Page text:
Education, aspiration, action: solving the job skills mismatch

Education, aspiration, action: solving the job skills mismatch Community Exchange

The third essay in the 2020 Conversation Starter series invites a critical glance at the disconnect between the skills offered by university graduates and the skills demanded by the industries they will go on to work in. Do student expectations of employability align with the reality that awaits them, and if not then what role can higher education institutions play in closing the gap? 

Young people around the world are more educated than ever before, but that’s a potential problem. If markets are flooded with qualified or overqualified job applicants, and if most young people apply for only a narrow subset of jobs, then recent graduates will not find employment, or they will be underemployed – ie, relegated involuntarily to part-time work. In fact, before the COVID-19 pandemic caused skyrocketing unemployment in the United States this year, involuntary part-time workers made up about 1.0% of all those employed in the US, while the OECD average is about three times higher at 3.1%. In the EU, the underemployment rate – again, pre-pandemic – was even higher, at about 4.6%; however, there are significant differences by country. For example, pre COVID-19 underemployment stood at just 1.7% in Croatia and 4.6% in Montenegro, but 8.3% in Spain and 11.9% in Italy.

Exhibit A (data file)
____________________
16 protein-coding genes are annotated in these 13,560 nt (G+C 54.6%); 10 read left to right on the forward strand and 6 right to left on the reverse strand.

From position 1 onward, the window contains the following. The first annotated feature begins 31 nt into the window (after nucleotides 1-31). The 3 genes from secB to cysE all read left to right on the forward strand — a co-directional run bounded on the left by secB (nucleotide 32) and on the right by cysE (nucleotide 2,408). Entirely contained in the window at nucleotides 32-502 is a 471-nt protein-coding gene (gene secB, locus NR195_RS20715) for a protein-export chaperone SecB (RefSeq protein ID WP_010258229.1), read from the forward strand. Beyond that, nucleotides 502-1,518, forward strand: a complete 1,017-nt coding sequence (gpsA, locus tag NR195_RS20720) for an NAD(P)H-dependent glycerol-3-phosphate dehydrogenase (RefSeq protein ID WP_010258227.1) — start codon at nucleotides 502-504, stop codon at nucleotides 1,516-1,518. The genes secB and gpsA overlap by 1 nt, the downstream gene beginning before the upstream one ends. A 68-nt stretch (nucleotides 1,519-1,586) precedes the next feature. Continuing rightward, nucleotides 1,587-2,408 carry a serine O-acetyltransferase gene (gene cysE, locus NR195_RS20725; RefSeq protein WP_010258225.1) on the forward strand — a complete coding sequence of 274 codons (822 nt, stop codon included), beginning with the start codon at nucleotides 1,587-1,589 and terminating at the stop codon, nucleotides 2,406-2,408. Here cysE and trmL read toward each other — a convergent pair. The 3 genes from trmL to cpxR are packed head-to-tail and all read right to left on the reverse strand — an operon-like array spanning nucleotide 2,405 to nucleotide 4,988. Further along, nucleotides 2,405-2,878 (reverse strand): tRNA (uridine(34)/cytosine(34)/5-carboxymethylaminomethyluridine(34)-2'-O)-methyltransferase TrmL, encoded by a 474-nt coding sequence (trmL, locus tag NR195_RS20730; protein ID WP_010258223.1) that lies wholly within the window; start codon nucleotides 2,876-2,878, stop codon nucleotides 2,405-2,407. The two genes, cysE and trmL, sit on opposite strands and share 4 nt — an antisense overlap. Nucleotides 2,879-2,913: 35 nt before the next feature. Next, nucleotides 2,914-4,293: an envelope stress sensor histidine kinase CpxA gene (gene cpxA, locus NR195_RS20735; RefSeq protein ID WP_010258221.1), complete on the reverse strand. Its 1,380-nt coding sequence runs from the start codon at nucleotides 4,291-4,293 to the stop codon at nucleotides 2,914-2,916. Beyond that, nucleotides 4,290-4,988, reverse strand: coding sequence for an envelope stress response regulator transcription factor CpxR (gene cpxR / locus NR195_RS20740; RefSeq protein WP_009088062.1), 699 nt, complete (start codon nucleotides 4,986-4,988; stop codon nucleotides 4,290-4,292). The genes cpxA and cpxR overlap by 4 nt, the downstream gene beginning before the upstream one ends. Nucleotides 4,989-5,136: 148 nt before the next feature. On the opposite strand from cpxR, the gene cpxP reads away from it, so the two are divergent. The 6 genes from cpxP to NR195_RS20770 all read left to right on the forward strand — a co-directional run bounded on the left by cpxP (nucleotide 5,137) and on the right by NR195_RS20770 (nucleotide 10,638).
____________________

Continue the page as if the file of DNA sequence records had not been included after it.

Underemployment is one side of a more complicated story. Setting aside the financial and economic disruption brought about by the pandemic, employers have been looking for employees, but encountering a serious skills/job mismatch. For example, as recently as January 2020, Italian companies were reportedly looking to hire about one million new graduates, but about 30% of that demand was expected to go unmet. That unmet demand is greatest in the fields of physics and chemistry, where the skill/job mismatch is over 65%. In the fields of data science, data analysis, digital marketing, and 4.0 engineering, the skill/job mismatch stands at about 40%.